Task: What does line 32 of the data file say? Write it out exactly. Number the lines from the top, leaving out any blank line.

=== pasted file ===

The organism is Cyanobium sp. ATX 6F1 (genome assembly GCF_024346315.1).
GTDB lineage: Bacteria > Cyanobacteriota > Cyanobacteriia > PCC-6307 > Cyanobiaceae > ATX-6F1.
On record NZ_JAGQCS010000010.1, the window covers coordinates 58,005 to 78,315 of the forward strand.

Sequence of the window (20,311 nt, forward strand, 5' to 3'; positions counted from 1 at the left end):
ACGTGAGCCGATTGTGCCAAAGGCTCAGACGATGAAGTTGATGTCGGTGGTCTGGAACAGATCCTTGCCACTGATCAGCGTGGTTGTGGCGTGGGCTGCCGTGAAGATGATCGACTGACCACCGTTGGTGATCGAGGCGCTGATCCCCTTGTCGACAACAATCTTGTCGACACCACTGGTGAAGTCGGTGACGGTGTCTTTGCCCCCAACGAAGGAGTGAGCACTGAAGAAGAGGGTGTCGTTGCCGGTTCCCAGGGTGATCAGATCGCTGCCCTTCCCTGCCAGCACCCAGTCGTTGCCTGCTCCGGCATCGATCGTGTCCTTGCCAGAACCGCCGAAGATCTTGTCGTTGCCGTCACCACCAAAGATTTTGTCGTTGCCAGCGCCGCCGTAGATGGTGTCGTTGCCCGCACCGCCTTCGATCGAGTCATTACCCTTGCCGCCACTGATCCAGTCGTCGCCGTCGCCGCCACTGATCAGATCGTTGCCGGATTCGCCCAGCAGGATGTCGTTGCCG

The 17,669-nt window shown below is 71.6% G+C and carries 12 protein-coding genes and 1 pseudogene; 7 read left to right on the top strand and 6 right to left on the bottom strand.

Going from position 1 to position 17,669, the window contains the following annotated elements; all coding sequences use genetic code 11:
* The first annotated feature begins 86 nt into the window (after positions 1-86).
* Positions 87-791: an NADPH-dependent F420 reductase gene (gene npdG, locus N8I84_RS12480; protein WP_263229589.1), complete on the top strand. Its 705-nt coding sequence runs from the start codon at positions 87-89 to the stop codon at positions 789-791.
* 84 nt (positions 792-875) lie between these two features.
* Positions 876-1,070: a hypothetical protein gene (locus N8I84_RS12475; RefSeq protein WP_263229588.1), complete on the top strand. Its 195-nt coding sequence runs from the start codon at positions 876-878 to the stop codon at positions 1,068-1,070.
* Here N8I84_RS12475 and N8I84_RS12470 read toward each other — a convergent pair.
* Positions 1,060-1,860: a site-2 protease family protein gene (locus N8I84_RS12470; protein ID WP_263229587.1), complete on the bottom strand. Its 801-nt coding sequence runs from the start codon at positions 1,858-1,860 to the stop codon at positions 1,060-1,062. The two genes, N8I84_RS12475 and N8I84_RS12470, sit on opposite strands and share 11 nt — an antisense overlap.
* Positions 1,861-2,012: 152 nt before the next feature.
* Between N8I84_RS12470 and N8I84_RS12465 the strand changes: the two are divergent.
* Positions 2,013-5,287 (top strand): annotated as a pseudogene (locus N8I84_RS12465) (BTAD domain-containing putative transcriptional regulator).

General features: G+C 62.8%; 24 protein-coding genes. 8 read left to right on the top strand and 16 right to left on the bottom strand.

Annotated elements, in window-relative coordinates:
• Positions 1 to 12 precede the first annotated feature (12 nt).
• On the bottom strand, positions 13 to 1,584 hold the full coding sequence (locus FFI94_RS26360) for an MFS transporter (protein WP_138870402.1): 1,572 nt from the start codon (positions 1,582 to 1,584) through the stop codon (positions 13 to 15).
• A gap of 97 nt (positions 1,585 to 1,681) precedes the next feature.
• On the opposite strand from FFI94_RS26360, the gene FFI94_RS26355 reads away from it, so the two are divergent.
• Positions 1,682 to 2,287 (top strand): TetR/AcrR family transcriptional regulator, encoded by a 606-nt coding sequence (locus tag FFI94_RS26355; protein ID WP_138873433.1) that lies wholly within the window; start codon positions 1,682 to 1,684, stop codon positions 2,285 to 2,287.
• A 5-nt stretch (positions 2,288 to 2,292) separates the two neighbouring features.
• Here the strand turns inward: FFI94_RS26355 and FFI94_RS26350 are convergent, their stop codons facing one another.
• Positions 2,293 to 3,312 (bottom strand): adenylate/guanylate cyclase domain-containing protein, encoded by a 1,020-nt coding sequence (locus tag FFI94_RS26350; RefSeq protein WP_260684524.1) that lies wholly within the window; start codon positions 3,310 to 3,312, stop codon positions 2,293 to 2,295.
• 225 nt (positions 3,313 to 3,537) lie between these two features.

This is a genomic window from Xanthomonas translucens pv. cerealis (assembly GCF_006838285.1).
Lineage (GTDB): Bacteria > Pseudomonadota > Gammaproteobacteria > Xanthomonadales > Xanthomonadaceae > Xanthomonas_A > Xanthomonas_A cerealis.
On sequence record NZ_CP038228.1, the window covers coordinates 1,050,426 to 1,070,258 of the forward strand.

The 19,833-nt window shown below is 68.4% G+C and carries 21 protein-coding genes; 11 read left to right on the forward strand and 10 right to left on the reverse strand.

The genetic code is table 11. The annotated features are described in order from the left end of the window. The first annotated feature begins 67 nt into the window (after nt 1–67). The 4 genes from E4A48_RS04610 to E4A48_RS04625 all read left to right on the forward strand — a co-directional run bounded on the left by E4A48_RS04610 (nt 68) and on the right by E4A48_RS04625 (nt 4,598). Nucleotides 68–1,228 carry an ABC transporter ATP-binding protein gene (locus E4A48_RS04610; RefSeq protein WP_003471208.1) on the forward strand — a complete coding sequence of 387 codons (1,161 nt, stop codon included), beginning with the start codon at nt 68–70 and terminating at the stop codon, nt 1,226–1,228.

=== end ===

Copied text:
The genetic code is table 11. The annotated features are described in order from the left end of the window. The first annotated feature begins 67 nt into the window (after nt 1–67). The 4 genes from E4A48_RS04610 to E4A48_RS04625 all read left to right on the forward strand — a co-directional run bounded on the left by E4A48_RS04610 (nt 68) and on the right by E4A48_RS04625 (nt 4,598). Nucleotides 68–1,228 carry an ABC transporter ATP-binding protein gene (locus E4A48_RS04610; RefSeq protein WP_003471208.1) on the forward strand — a complete coding sequence of 387 codons (1,161 nt, stop codon included), beginning with the start codon at nt 68–70 and terminating at the stop codon, nt 1,226–1,228.